The Big Bang Vs. Incremental Change Debate

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Nov 01, 2005
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By Bill Bittner, President, BWH Consulting


It is a constant debate among IT and business managers. Does it make more sense to implement major change all at once (aka Big Bang) or do it incrementally?


Big bang advocates say there is no other way to introduce major change to an organization. When a fundamental modification to the foundation of the IT environment such as its operating platform or network connection is required, there really is no choice but to bite the bullet. Only by conducting a coordinated switch will the job get done properly.


Incremental change in this situation, say big bangers, is akin to “cutting a dog’s tail off one inch at a time.”


Advocates of the incremental approach say large-scale change is too risky. By dividing a project into many separate, easily verifiable phases, the project management can be confident that things are moving forward. This is also a big benefit for the user area because it allows time for the training required for the new solution.


The challenge, however, is that the technology itself probably represents the fastest changing piece of the puzzle. If you lay down the technical environment today for an incremental set of application changes over the next five years, it is possible and even likely the environment will become obsolete before you finish. Of course, this may also prove true in a big bang approach if it takes a great deal of time to implement.


Retail IT projects tend to have much larger training and personnel issues than other businesses. For store applications in particular, the sheer number of people and the geographic areas where they are dispersed makes training, which is an absolute necessity, a challenge.


Training is critical because, if not done adequately, a company can quickly lose the expected benefits associated with the change. When it comes to service personnel, there is probably adequate training in place because stores have to deal with ongoing turnover in those positions. Problems, if they crop up, may be in store and department management that are focused on what is deemed more immediately pressing areas. If all levels of store management are not brought into the training process, then they may, in essence, impede progress, preferring to do things as they had been done before.


Moderator’s Comment: Does the big bang or incremental approach make more sense for retail applications based on your experience? What do you believe
are the keys to successfully creating change within retail organizations?


I personally believe both approaches have their time and place, but I am naturally afraid of projects that are expected to take more than a year or require
change in processes within more than three departments. If the project meets either of those criteria, I immediately want to consider ways to introduce it incrementally.


There is one very simple approach to retail applications that I think can ease implementation. The real money saving applications are those that yield some
benefit at store level, whether reducing cost or increasing gross profit dollars. The leverage on these applications is huge because the benefits are multiplied by the improvement
at hundreds or even thousands of locations. So the way to introduce these applications is by location, source, and category.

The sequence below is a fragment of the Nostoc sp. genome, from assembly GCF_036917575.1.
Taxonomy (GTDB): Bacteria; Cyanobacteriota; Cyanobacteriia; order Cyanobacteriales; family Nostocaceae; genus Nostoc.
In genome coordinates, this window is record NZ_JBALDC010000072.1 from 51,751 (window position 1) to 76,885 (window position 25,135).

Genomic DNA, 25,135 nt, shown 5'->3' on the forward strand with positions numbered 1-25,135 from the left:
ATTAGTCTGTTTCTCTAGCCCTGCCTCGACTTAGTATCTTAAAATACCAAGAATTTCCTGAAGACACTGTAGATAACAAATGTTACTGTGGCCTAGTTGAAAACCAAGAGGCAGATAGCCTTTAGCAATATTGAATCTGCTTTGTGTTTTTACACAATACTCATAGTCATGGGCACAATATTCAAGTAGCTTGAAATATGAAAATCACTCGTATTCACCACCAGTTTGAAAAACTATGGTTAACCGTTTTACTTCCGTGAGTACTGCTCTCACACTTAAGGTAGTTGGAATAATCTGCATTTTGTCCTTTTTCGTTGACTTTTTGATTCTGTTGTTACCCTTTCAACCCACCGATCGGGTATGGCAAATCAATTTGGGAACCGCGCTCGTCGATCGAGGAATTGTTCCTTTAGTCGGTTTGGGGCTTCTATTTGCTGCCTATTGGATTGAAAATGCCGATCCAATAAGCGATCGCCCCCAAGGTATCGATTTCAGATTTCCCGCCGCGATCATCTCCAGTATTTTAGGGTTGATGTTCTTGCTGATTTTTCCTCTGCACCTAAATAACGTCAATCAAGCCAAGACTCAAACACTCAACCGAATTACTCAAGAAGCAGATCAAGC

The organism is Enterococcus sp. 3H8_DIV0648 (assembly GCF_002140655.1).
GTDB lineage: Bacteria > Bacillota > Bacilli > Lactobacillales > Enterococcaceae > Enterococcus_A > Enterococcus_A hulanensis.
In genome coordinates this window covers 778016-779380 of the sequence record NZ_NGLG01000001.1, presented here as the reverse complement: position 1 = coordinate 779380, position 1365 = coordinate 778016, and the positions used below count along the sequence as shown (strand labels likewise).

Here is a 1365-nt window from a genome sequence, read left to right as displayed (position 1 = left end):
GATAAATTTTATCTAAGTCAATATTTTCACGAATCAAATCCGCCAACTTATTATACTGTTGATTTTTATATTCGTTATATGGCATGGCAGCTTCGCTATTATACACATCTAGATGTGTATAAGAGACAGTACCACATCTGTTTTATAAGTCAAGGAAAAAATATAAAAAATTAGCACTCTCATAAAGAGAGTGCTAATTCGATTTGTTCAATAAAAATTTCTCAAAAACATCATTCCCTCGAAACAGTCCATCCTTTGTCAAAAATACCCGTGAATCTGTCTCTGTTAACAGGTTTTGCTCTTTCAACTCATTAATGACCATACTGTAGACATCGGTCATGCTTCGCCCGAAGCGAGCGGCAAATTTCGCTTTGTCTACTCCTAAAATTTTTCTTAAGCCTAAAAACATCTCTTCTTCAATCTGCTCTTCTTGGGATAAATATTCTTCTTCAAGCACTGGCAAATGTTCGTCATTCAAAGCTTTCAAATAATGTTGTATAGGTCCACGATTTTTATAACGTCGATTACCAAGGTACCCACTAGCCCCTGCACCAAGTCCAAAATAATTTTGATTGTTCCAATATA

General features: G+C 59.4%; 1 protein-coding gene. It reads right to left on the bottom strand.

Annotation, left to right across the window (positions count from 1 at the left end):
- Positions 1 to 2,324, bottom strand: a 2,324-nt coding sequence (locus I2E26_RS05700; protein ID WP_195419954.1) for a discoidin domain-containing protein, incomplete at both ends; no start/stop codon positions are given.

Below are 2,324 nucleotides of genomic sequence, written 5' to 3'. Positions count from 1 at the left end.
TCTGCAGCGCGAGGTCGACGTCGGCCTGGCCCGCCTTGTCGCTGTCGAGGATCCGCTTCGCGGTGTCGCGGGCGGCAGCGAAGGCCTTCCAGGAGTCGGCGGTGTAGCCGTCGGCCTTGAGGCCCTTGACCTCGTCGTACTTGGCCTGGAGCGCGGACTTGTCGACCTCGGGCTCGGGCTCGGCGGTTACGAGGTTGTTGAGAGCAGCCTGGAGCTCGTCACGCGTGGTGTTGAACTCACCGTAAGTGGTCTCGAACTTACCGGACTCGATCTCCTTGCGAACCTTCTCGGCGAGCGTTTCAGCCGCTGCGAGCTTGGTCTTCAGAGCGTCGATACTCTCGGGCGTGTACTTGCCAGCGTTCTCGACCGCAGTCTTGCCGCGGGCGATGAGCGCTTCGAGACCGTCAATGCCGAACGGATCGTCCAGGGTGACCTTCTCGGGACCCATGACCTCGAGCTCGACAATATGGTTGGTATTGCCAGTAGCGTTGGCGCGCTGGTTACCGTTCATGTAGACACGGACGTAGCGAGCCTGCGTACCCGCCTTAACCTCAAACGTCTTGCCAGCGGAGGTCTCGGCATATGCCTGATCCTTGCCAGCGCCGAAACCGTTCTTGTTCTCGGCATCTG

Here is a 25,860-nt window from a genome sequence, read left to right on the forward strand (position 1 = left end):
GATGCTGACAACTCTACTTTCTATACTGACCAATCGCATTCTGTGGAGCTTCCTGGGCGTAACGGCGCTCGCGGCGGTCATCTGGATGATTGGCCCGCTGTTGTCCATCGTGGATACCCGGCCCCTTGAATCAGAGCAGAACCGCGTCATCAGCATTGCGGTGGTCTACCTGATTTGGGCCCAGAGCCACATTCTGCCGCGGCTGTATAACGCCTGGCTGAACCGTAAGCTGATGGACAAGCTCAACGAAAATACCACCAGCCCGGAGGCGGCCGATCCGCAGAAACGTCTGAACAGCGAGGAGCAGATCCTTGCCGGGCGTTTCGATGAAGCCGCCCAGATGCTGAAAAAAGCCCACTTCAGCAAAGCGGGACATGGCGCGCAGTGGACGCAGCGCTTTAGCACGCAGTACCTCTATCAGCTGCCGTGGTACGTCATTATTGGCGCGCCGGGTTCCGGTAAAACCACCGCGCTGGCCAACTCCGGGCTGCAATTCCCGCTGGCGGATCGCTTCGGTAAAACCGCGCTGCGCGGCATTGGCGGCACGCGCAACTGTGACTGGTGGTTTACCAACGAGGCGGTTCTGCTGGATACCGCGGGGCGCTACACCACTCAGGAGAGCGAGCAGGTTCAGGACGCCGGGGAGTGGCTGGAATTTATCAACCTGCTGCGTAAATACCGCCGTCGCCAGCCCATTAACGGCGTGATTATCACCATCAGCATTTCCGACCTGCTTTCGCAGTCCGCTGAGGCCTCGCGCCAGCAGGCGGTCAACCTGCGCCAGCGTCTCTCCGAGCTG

Software vendors should design their applications with this phasing in mind. This allows the retailer to choose the stores, vendors, and categories they
first want to implement and then roll out the solution as they gain experience. If it is truly an “ERP” solution that is meant to manage the whole cash to cash cycle, then it
can do it a single DSD vendor. Implementation problems will be limited to the one area and the role out can continue when all the initial problems have been addressed. This also
reduces the scope of the change because, by starting with DSD, the issues with self-distribution are postponed until the items sourced from the distribution center are addressed.


Bill Bittner – Moderator

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15 Comments on "The Big Bang Vs. Incremental Change Debate"


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Ian Percy
Guest
15 years 4 months ago

I didn’t do the survey this time because there was no “all of the above” button. So here’s a few dislocated ramblings about change:

All change happens in an instant. That means there’s no such thing as incremental change.

‘Awareness’ and a ‘Readiness to respond’ are the prerequisites to having people engage change and most organizations spend virtually no time on either one, preferring instead a ‘drop the bomb’ approach. Then they wonder why people aren’t grateful. When people plan the battle, they don’t battle the plan.

If the sub-conscious mind-set of the people involved doesn’t change, change won’t last. Ask any dieter. Change your thinking; change your results. That’s how it works.

If your organization is flowing within and throughout, there really is no such thing as change at all – there is only dynamic flow and growth. “Change” is typically a movement from one static state to another.

Ron Margulis
Guest
15 years 4 months ago

More often than not, the big bang approach doesn’t work as well as changing out systems one or a few at a time. Stories of companies having serious challenges with major systems overhauls have been fodder for the tech pubs for more than a decade. The retail and manufacturing industries in particular have suffered – look at Nash Finch and Oshawa’s with their scrapped ERP implementations in the late 1990s and Hershey’s problems with three vendors just prior to the big Halloween season a few years ago. More recently, Overstock.com tried to complete a big bang in eight months rather than the 18 months suggested by its vendors. The results haven’t been pretty and it will probably take the better part of a year to get back on track there. There’s a reason why you hear less about failures of systems being implemented incrementally – they don’t make as good copy as a systemic failure.